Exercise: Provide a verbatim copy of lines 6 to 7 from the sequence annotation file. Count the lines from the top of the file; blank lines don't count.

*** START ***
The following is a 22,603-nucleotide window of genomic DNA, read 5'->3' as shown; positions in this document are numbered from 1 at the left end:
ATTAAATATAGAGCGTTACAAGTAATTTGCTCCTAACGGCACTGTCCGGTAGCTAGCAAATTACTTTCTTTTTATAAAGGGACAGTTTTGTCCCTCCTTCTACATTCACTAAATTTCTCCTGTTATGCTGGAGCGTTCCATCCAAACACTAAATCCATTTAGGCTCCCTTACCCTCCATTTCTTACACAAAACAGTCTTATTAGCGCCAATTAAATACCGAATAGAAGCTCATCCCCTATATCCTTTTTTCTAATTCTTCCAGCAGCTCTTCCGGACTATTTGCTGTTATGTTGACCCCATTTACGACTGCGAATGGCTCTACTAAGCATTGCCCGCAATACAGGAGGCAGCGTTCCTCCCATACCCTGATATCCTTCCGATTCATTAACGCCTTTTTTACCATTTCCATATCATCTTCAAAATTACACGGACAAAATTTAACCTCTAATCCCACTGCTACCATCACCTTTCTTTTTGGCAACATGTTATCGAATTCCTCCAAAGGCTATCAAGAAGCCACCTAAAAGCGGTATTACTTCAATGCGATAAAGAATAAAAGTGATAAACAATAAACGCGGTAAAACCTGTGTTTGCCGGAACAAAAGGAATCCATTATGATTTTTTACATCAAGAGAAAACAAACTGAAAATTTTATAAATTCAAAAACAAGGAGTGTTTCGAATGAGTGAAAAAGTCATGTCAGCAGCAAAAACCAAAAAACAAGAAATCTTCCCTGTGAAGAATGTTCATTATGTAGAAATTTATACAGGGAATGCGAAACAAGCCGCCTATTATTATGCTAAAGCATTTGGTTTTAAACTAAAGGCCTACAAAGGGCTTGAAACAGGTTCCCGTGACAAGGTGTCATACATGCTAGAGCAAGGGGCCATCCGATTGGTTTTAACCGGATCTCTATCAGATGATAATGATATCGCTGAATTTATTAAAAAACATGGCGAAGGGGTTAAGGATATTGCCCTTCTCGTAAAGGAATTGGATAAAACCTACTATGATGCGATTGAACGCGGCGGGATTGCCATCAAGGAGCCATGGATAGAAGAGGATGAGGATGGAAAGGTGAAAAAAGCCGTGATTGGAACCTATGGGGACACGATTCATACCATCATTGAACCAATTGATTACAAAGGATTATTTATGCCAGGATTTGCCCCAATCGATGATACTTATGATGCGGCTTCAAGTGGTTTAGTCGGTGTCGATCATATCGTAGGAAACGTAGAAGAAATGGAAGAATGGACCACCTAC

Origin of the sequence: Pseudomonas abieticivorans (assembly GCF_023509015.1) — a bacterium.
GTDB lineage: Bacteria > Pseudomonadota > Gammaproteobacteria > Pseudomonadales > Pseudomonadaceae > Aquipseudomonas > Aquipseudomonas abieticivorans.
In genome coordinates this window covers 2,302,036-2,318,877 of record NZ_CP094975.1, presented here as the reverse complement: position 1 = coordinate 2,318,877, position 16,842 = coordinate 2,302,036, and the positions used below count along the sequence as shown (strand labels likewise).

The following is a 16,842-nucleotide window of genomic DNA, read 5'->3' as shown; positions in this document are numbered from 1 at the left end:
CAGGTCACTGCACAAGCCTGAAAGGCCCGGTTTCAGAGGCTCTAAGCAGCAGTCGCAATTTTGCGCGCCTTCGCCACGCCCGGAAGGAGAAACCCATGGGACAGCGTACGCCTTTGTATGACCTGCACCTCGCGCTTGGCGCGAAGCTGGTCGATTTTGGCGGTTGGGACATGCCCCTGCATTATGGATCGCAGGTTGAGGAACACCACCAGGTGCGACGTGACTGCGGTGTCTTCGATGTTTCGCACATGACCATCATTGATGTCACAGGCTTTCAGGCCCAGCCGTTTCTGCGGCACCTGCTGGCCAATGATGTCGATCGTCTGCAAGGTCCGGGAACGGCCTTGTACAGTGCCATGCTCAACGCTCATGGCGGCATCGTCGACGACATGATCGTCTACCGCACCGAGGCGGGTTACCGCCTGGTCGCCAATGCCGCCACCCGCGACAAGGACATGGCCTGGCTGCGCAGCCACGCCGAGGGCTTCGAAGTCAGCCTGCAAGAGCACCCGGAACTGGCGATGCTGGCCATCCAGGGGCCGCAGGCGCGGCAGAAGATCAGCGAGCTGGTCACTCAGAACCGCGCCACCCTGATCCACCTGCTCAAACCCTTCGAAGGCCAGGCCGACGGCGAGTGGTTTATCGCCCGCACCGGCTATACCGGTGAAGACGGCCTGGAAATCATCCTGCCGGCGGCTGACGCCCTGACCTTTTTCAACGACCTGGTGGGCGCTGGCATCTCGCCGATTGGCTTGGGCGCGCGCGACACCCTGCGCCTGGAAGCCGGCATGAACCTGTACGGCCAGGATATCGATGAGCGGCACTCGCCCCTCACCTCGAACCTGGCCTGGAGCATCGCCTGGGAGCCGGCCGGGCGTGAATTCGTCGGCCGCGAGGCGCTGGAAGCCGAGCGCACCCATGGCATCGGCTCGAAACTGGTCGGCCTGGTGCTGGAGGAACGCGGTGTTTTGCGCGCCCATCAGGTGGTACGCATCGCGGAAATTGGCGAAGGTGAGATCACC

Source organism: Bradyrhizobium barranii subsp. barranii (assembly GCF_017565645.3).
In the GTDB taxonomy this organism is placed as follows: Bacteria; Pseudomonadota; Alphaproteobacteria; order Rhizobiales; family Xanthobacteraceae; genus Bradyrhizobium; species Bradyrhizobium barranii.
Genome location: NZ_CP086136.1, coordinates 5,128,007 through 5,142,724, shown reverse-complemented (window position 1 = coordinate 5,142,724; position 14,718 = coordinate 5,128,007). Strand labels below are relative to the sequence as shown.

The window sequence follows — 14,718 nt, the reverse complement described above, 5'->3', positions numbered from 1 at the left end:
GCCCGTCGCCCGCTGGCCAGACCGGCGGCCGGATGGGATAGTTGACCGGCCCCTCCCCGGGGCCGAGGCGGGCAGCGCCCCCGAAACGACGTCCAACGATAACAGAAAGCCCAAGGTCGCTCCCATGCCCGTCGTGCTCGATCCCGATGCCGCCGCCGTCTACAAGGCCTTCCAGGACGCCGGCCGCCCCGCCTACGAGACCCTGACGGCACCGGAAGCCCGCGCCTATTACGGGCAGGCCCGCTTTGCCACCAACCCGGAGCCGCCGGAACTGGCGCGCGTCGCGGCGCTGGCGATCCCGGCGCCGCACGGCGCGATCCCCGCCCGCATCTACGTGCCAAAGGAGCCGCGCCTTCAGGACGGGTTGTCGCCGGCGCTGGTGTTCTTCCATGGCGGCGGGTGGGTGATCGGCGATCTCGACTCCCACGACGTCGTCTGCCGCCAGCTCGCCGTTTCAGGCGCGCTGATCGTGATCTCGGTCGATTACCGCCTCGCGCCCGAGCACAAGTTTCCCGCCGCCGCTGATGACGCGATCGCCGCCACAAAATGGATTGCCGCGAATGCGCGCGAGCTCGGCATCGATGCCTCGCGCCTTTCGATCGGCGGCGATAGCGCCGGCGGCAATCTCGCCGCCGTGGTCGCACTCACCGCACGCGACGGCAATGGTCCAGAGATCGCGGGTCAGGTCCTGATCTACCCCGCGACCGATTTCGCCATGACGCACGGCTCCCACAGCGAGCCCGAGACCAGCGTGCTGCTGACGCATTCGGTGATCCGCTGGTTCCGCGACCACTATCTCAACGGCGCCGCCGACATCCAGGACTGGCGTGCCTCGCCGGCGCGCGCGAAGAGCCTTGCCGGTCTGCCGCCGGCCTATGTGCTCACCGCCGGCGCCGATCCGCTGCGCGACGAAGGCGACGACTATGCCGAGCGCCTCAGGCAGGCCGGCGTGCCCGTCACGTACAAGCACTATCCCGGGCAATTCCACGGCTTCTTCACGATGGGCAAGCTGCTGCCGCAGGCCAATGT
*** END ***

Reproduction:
The following is a 16,842-nucleotide window of genomic DNA, read 5'->3' as shown; positions in this document are numbered from 1 at the left end:
CAGGTCACTGCACAAGCCTGAAAGGCCCGGTTTCAGAGGCTCTAAGCAGCAGTCGCAATTTTGCGCGCCTTCGCCACGCCCGGAAGGAGAAACCCATGGGACAGCGTACGCCTTTGTATGACCTGCACCTCGCGCTTGGCGCGAAGCTGGTCGATTTTGGCGGTTGGGACATGCCCCTGCATTATGGATCGCAGGTTGAGGAACACCACCAGGTGCGACGTGACTGCGGTGTCTTCGATGTTTCGCACATGACCATCATTGATGTCACAGGCTTTCAGGCCCAGCCGTTTCTGCGGCACCTGCTGGCCAATGATGTCGATCGTCTGCAAGGTCCGGGAACGGCCTTGTACAGTGCCATGCTCAACGCTCATGGCGGCATCGTCGACGACATGATCGTCTACCGCACCGAGGCGGGTTACCGCCTGGTCGCCAATGCCGCCACCCGCGACAAGGACATGGCCTGGCTGCGCAGCCACGCCGAGGGCTTCGAAGTCAGCCTGCAAGAGCACCCGGAACTGGCGATGCTGGCCATCCAGGGGCCGCAGGCGCGGCAGAAGATCAGCGAGCTGGTCACTCAGAACCGCGCCACCCTGATCCACCTGCTCAAACCCTTCGAAGGCCAGGCCGACGGCGAGTGGTTTATCGCCCGCACCGGCTATACCGGTGAAGACGGCCTGGAAATCATCCTGCCGGCGGCTGACGCCCTGACCTTTTTCAACGACCTGGTGGGCGCTGGCATCTCGCCGATTGGCTTGGGCGCGCGCGACACCCTGCGCCTGGAAGCCGGCATGAACCTGTACGGCCAGGATATCGATGAGCGGCACTCGCCCCTCACCTCGAACCTGGCCTGGAGCATCGCCTGGGAGCCGGCCGGGCGTGAATTCGTCGGCCGCGAGGCGCTGGAAGCCGAGCGCACCCATGGCATCGGCTCGAAACTGGTCGGCCTGGTGCTGGAGGAACGCGGTGTTTTGCGCGCCCATCAGGTGGTACGCATCGCGGAAATTGGCGAAGGTGAGATCACC